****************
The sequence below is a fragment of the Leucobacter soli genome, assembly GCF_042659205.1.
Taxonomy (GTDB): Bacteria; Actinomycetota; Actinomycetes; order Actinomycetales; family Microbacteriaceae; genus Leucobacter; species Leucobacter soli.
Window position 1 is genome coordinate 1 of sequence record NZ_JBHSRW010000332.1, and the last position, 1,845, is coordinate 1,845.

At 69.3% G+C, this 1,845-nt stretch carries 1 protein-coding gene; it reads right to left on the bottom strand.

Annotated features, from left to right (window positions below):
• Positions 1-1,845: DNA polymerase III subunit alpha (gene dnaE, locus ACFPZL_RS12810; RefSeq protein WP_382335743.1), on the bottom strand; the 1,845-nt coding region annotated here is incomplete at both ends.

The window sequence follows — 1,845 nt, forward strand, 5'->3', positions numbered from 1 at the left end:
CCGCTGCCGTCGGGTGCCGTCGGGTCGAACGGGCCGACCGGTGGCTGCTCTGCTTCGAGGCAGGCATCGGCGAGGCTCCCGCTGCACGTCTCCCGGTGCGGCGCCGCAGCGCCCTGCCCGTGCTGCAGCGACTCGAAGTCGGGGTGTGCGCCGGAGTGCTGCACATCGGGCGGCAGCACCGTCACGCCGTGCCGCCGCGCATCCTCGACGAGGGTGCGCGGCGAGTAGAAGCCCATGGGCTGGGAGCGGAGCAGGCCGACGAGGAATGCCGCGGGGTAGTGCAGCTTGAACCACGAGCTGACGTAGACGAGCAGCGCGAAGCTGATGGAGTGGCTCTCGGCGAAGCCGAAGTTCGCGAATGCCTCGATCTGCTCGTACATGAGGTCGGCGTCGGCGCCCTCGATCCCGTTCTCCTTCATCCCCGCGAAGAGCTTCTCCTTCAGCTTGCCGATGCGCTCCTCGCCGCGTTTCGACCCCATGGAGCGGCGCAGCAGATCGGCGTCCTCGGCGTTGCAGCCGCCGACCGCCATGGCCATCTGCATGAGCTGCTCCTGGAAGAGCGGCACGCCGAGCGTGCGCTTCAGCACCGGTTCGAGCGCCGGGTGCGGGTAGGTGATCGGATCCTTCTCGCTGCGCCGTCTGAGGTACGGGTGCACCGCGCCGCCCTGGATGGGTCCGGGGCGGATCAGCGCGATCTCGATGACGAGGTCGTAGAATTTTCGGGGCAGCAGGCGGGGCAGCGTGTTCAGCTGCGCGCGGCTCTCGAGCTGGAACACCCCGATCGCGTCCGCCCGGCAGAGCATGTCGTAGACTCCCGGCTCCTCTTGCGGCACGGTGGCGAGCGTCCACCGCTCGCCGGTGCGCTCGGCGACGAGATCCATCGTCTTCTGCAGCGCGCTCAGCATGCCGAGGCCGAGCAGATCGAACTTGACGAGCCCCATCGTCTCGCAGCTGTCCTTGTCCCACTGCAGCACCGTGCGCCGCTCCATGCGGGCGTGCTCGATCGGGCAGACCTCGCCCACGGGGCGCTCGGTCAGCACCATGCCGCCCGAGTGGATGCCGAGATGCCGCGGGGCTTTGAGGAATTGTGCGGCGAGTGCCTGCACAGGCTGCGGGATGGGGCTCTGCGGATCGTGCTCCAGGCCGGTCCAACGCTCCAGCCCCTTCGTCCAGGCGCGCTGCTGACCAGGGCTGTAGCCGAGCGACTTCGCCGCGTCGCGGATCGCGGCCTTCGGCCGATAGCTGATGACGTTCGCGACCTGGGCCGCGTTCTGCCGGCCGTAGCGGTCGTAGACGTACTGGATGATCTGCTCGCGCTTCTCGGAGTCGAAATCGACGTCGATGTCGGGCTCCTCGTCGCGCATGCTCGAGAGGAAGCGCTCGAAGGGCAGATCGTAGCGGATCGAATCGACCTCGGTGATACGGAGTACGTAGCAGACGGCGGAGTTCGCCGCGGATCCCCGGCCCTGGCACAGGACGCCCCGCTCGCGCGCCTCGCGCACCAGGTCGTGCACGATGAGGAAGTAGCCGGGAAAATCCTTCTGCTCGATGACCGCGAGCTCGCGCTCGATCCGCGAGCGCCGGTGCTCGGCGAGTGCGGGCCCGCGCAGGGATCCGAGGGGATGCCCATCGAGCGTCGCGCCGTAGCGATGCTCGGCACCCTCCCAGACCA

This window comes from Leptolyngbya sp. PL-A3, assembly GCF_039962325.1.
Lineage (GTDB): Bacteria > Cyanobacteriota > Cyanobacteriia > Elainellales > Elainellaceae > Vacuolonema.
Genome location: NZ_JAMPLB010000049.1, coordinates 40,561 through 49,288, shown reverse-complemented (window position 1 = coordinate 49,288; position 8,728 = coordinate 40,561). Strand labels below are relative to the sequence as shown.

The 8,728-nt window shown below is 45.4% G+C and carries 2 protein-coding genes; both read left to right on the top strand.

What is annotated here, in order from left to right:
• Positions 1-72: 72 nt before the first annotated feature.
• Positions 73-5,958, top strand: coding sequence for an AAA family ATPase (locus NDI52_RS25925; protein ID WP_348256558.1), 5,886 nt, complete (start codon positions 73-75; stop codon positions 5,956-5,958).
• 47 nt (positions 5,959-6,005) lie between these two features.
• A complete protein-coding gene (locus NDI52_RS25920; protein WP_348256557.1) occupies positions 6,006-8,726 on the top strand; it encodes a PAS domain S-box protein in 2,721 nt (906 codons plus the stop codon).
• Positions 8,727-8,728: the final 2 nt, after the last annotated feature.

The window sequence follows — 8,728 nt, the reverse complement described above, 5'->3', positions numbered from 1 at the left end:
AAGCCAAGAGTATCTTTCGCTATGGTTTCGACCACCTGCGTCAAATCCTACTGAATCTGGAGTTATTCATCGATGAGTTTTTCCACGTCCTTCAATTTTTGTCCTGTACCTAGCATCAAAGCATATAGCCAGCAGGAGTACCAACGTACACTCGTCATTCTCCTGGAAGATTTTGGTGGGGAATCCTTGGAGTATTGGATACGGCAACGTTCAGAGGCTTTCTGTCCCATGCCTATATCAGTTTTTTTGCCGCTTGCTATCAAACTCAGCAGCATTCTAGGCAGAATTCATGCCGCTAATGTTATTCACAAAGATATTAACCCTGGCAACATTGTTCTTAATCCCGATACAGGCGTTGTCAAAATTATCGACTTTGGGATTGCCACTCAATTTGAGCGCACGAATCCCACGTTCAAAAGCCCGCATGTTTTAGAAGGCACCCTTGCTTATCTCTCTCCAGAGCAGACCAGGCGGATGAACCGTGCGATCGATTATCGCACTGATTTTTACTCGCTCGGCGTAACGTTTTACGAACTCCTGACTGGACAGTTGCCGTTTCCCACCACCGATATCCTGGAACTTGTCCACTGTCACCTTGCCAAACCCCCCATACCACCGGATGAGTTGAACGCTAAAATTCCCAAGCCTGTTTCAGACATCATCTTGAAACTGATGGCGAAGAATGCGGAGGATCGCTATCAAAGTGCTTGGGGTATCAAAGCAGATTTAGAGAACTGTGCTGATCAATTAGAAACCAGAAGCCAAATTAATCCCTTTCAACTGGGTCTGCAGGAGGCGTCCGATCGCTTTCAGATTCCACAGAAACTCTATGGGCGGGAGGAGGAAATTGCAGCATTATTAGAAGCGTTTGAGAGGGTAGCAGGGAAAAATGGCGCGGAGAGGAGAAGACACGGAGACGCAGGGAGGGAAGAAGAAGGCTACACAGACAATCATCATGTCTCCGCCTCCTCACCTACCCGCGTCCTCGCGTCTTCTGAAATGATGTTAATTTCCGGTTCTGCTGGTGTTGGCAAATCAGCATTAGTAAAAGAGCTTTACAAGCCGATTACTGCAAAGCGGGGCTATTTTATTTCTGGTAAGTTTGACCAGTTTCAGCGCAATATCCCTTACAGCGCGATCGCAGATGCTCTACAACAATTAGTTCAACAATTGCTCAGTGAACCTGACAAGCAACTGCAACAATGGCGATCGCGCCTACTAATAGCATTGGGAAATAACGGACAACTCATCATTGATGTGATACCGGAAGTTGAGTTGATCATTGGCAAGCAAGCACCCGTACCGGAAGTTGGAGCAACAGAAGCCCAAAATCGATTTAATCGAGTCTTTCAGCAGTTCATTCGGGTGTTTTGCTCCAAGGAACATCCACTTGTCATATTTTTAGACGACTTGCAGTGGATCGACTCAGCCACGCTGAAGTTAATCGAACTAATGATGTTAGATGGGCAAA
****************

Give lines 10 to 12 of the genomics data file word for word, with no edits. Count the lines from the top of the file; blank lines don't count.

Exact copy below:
Lineage (GTDB): Bacteria > Cyanobacteriota > Cyanobacteriia > Elainellales > Elainellaceae > Vacuolonema.
Genome location: NZ_JAMPLB010000049.1, coordinates 40,561 through 49,288, shown reverse-complemented (window position 1 = coordinate 49,288; position 8,728 = coordinate 40,561). Strand labels below are relative to the sequence as shown.

The 8,728-nt window shown below is 45.4% G+C and carries 2 protein-coding genes; both read left to right on the top strand.